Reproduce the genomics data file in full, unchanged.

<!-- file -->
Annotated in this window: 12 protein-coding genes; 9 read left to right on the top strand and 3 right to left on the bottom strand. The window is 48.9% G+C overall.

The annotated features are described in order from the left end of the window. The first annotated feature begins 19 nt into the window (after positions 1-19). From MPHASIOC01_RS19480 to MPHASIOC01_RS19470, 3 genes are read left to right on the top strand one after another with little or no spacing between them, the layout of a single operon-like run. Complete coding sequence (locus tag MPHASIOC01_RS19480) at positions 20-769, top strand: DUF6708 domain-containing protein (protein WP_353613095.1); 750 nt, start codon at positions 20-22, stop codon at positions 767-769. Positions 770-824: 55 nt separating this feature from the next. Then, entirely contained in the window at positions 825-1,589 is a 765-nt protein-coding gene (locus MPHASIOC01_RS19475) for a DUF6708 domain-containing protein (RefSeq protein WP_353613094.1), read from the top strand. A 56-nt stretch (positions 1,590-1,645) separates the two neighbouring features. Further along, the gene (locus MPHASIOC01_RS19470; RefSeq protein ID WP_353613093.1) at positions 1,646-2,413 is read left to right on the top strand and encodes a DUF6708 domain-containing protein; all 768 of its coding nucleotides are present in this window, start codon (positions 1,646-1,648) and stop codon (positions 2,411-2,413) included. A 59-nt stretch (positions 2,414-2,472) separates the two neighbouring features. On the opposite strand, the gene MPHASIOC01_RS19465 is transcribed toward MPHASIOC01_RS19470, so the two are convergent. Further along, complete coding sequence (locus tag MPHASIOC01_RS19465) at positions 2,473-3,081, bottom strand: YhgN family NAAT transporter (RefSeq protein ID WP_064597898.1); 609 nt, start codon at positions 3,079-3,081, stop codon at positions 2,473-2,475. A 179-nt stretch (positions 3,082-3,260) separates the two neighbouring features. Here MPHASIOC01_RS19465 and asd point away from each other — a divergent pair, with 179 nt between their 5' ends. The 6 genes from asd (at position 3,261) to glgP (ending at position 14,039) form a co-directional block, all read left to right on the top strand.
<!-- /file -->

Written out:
Annotated in this window: 12 protein-coding genes; 9 read left to right on the top strand and 3 right to left on the bottom strand. The window is 48.9% G+C overall.

The annotated features are described in order from the left end of the window. The first annotated feature begins 19 nt into the window (after positions 1-19). From MPHASIOC01_RS19480 to MPHASIOC01_RS19470, 3 genes are read left to right on the top strand one after another with little or no spacing between them, the layout of a single operon-like run. Complete coding sequence (locus tag MPHASIOC01_RS19480) at positions 20-769, top strand: DUF6708 domain-containing protein (protein WP_353613095.1); 750 nt, start codon at positions 20-22, stop codon at positions 767-769. Positions 770-824: 55 nt separating this feature from the next. Then, entirely contained in the window at positions 825-1,589 is a 765-nt protein-coding gene (locus MPHASIOC01_RS19475) for a DUF6708 domain-containing protein (RefSeq protein WP_353613094.1), read from the top strand. A 56-nt stretch (positions 1,590-1,645) separates the two neighbouring features. Further along, the gene (locus MPHASIOC01_RS19470; RefSeq protein ID WP_353613093.1) at positions 1,646-2,413 is read left to right on the top strand and encodes a DUF6708 domain-containing protein; all 768 of its coding nucleotides are present in this window, start codon (positions 1,646-1,648) and stop codon (positions 2,411-2,413) included. A 59-nt stretch (positions 2,414-2,472) separates the two neighbouring features. On the opposite strand, the gene MPHASIOC01_RS19465 is transcribed toward MPHASIOC01_RS19470, so the two are convergent. Further along, complete coding sequence (locus tag MPHASIOC01_RS19465) at positions 2,473-3,081, bottom strand: YhgN family NAAT transporter (RefSeq protein ID WP_064597898.1); 609 nt, start codon at positions 3,079-3,081, stop codon at positions 2,473-2,475. A 179-nt stretch (positions 3,082-3,260) separates the two neighbouring features. Here MPHASIOC01_RS19465 and asd point away from each other — a divergent pair, with 179 nt between their 5' ends. The 6 genes from asd (at position 3,261) to glgP (ending at position 14,039) form a co-directional block, all read left to right on the top strand.